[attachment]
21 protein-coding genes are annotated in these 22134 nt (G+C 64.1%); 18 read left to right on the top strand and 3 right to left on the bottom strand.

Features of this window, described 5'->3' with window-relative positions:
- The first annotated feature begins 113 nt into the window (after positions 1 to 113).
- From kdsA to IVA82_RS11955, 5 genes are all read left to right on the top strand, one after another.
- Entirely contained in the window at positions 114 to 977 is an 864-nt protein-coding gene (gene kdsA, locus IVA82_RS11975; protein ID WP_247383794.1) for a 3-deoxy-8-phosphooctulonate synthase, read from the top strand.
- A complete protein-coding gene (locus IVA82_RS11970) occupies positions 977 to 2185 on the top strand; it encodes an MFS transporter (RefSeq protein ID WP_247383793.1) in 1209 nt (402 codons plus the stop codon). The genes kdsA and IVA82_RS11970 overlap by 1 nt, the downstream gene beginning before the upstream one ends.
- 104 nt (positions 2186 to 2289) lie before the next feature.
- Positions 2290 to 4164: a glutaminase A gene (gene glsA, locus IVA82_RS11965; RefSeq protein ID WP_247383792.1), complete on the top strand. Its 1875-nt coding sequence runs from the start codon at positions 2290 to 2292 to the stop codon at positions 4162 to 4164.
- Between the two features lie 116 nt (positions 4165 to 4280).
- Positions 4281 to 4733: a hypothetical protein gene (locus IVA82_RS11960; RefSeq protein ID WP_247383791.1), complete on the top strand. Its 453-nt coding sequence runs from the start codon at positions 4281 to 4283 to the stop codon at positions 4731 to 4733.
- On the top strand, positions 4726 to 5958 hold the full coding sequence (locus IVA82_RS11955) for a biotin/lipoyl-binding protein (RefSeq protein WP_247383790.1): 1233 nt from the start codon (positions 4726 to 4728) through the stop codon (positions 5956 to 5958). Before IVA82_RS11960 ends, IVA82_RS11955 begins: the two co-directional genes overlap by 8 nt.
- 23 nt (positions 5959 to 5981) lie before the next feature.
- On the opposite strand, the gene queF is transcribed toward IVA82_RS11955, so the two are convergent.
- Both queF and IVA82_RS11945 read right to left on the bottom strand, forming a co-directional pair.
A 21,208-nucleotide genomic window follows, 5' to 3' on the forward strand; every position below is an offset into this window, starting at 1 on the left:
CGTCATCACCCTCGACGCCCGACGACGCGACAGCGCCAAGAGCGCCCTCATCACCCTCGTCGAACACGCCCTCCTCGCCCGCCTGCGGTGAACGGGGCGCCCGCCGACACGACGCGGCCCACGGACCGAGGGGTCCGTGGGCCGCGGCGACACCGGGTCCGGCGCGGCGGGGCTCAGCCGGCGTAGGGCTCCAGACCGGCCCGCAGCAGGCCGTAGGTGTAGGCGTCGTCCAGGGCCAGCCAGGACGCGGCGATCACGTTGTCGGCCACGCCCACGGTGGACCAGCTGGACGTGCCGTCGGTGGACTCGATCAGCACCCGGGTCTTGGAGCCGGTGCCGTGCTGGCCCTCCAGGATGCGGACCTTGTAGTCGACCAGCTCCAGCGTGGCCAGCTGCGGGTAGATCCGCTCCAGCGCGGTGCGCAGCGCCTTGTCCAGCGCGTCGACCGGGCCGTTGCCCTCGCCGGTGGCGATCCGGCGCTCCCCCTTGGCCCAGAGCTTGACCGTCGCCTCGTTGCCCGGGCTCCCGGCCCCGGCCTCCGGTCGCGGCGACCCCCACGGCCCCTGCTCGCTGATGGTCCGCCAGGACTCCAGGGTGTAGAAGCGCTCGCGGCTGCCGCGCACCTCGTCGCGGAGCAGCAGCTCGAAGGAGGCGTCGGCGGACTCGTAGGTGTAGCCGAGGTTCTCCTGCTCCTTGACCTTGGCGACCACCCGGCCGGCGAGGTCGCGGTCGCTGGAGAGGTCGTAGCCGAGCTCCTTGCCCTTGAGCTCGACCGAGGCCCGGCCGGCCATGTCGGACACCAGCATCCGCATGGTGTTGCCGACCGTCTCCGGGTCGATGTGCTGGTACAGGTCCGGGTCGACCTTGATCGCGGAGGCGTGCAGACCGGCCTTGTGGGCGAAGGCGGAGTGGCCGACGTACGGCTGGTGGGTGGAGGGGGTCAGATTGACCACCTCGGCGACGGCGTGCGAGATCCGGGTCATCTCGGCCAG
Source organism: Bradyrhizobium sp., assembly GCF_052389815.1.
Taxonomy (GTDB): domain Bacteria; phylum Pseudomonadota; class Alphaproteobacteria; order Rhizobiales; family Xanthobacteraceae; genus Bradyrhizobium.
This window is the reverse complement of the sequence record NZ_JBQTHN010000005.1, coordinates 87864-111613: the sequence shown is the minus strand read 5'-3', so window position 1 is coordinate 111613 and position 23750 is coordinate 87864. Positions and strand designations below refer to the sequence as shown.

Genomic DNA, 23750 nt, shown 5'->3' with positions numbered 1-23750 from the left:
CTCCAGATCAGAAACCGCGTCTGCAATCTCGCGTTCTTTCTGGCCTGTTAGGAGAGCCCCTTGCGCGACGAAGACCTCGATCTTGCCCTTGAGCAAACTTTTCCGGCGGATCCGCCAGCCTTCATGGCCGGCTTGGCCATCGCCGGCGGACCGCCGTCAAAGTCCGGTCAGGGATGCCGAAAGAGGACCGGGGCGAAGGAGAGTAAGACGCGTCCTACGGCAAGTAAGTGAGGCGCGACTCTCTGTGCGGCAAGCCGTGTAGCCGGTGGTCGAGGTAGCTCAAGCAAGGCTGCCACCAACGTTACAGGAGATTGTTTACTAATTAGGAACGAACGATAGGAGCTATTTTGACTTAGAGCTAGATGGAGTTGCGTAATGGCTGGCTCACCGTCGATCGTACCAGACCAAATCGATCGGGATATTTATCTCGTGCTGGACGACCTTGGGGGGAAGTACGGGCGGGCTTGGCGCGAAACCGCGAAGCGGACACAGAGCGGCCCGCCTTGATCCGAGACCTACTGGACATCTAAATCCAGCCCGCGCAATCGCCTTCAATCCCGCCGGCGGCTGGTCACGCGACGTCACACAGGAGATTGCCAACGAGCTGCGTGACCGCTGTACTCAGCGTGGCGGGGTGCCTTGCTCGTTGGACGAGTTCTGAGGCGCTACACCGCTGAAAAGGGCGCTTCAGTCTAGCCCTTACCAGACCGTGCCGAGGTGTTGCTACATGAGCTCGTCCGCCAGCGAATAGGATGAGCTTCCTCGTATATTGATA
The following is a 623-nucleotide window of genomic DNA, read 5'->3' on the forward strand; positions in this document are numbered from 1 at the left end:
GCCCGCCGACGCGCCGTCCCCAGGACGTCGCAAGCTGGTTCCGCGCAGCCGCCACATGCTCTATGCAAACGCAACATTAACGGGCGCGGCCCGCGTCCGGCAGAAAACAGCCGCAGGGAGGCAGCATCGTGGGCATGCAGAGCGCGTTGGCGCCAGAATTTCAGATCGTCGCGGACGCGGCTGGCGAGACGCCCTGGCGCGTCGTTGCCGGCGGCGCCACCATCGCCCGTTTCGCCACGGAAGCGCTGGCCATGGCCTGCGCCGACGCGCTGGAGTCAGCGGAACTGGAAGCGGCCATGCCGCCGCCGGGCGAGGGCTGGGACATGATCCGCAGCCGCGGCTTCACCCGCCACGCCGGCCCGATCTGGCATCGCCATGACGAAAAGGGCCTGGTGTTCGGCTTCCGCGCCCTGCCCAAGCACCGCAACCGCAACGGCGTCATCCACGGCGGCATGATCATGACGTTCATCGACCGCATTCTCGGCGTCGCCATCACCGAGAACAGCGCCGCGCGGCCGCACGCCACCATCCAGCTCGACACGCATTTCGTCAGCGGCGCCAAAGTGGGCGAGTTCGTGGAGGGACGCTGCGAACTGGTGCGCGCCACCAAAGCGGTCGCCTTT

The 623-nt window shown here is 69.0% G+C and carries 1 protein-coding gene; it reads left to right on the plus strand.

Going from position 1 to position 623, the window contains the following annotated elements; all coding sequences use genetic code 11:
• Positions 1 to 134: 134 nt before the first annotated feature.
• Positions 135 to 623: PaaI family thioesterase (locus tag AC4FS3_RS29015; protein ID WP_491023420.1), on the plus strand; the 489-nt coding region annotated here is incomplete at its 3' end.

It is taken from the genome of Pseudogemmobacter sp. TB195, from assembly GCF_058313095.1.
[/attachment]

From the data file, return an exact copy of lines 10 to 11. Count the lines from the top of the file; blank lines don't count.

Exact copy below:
- Positions 4281 to 4733: a hypothetical protein gene (locus IVA82_RS11960; RefSeq protein ID WP_247383791.1), complete on the top strand. Its 453-nt coding sequence runs from the start codon at positions 4281 to 4283 to the stop codon at positions 4731 to 4733.
- On the top strand, positions 4726 to 5958 hold the full coding sequence (locus IVA82_RS11955) for a biotin/lipoyl-binding protein (RefSeq protein WP_247383790.1): 1233 nt from the start codon (positions 4726 to 4728) through the stop codon (positions 5956 to 5958). Before IVA82_RS11960 ends, IVA82_RS11955 begins: the two co-directional genes overlap by 8 nt.